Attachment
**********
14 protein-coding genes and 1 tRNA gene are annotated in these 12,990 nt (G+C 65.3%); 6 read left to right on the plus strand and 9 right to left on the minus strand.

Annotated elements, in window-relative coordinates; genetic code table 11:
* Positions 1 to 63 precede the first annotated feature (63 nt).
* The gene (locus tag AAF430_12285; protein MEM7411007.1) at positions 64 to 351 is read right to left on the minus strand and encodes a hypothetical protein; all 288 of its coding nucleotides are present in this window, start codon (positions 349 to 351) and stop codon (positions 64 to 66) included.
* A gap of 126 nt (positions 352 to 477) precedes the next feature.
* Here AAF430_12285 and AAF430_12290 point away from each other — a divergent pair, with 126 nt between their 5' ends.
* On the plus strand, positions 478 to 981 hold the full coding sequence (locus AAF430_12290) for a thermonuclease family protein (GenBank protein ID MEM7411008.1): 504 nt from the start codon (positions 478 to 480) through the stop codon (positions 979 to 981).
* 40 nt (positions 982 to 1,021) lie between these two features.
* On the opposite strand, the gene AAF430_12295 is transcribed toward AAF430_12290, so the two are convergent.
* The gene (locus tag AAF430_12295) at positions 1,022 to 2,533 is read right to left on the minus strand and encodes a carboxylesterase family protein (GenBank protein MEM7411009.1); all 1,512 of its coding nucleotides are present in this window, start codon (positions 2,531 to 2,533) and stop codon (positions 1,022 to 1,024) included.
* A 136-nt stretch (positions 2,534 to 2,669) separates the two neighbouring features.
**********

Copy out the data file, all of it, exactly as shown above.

14 protein-coding genes and 1 tRNA gene are annotated in these 12,990 nt (G+C 65.3%); 6 read left to right on the plus strand and 9 right to left on the minus strand.

Annotated elements, in window-relative coordinates; genetic code table 11:
* Positions 1 to 63 precede the first annotated feature (63 nt).
* The gene (locus tag AAF430_12285; protein MEM7411007.1) at positions 64 to 351 is read right to left on the minus strand and encodes a hypothetical protein; all 288 of its coding nucleotides are present in this window, start codon (positions 349 to 351) and stop codon (positions 64 to 66) included.
* A gap of 126 nt (positions 352 to 477) precedes the next feature.
* Here AAF430_12285 and AAF430_12290 point away from each other — a divergent pair, with 126 nt between their 5' ends.
* On the plus strand, positions 478 to 981 hold the full coding sequence (locus AAF430_12290) for a thermonuclease family protein (GenBank protein ID MEM7411008.1): 504 nt from the start codon (positions 478 to 480) through the stop codon (positions 979 to 981).
* 40 nt (positions 982 to 1,021) lie between these two features.
* On the opposite strand, the gene AAF430_12295 is transcribed toward AAF430_12290, so the two are convergent.
* The gene (locus tag AAF430_12295) at positions 1,022 to 2,533 is read right to left on the minus strand and encodes a carboxylesterase family protein (GenBank protein MEM7411009.1); all 1,512 of its coding nucleotides are present in this window, start codon (positions 2,531 to 2,533) and stop codon (positions 1,022 to 1,024) included.
* A 136-nt stretch (positions 2,534 to 2,669) separates the two neighbouring features.